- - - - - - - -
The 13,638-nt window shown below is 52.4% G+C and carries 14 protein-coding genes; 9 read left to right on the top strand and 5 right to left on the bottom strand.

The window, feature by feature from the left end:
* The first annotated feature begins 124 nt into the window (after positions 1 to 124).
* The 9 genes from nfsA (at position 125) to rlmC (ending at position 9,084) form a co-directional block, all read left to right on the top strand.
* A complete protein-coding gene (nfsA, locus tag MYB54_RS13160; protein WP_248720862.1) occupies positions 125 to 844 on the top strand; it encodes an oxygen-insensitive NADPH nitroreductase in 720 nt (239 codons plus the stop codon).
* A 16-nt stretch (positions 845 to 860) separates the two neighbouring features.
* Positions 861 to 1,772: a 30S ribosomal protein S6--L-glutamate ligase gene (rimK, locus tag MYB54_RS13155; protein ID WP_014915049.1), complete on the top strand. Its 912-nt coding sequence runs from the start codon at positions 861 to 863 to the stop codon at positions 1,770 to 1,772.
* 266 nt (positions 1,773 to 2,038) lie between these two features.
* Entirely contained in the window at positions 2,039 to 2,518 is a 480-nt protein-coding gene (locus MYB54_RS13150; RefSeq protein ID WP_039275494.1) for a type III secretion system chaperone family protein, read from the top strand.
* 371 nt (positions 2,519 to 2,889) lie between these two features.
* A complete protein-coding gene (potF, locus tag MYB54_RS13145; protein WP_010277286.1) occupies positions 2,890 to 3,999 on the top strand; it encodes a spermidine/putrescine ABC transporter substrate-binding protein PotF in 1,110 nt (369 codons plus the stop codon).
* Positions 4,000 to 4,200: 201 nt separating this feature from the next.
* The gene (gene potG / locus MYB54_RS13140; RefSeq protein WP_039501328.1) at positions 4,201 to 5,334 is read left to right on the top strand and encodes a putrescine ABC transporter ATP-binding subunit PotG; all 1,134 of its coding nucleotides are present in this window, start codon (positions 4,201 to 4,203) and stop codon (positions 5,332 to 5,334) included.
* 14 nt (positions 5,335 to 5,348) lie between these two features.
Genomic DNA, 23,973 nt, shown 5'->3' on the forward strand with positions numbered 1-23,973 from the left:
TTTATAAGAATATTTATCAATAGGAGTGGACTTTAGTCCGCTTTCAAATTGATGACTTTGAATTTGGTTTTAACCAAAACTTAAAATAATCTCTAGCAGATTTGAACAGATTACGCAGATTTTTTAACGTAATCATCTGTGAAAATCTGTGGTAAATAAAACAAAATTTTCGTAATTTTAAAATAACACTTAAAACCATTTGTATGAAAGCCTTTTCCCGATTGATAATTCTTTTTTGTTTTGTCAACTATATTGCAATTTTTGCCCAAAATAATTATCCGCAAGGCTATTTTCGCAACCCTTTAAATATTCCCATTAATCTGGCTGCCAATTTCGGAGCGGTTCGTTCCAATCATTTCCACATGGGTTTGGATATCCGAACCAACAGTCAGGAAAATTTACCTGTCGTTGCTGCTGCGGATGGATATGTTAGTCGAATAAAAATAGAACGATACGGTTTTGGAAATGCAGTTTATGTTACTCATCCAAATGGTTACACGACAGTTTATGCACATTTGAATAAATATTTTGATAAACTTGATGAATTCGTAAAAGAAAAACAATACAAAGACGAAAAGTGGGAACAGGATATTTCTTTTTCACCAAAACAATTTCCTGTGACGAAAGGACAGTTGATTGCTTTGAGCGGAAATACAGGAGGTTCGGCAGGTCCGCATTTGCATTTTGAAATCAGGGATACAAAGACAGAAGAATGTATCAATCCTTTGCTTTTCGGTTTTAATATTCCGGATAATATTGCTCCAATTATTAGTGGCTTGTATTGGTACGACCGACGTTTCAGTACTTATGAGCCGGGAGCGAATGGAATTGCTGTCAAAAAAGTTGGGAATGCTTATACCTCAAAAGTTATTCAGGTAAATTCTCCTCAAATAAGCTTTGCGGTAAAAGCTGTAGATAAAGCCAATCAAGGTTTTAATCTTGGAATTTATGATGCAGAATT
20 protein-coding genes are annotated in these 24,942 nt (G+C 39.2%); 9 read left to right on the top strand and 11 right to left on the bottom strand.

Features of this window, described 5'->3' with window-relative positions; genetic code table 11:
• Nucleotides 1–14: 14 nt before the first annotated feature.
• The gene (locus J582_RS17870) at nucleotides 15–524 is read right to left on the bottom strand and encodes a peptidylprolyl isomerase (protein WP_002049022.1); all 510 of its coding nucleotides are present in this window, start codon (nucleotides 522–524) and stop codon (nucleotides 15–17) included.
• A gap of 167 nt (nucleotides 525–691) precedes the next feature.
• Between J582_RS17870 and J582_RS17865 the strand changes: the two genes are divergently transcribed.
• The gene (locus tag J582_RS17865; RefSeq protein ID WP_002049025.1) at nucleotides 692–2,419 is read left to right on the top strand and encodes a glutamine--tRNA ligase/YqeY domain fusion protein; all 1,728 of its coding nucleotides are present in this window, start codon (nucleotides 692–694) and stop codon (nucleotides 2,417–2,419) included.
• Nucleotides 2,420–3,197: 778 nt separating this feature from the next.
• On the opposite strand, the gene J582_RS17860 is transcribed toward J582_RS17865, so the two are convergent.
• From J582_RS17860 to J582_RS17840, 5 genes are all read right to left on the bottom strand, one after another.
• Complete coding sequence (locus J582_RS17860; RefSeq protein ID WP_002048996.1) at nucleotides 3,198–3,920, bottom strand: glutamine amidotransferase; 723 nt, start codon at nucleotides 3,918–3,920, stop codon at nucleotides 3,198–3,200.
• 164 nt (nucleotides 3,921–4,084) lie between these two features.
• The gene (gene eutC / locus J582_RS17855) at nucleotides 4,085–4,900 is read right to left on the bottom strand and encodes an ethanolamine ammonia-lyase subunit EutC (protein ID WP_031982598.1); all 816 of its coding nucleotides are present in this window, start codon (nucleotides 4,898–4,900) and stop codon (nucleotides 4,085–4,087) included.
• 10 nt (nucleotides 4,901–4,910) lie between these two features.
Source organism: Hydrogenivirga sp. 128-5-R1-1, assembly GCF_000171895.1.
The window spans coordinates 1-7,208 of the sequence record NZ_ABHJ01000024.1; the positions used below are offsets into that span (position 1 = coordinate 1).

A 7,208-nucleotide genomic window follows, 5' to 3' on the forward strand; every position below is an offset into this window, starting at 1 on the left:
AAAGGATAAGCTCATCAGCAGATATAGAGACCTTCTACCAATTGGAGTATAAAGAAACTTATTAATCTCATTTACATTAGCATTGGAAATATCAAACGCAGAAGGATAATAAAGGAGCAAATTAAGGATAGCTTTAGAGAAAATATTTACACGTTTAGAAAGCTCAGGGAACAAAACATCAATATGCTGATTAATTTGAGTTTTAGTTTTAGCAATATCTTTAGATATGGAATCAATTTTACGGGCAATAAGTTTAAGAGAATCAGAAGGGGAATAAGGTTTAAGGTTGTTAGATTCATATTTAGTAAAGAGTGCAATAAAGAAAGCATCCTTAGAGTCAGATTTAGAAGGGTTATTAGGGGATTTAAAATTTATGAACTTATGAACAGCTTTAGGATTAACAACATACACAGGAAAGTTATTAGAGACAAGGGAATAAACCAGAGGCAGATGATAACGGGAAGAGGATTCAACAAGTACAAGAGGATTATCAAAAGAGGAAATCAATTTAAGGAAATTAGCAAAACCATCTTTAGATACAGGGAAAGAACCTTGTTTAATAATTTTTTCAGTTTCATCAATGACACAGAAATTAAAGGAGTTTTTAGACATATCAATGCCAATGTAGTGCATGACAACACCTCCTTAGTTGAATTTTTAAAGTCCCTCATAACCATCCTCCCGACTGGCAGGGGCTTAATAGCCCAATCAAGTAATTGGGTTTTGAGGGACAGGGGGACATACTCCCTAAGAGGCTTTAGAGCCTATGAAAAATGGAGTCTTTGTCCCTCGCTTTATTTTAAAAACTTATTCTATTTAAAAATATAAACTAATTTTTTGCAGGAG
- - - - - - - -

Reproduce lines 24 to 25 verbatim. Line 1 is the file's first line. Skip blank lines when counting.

• Nucleotides 2,420–3,197: 778 nt separating this feature from the next.
• On the opposite strand, the gene J582_RS17860 is transcribed toward J582_RS17865, so the two are convergent.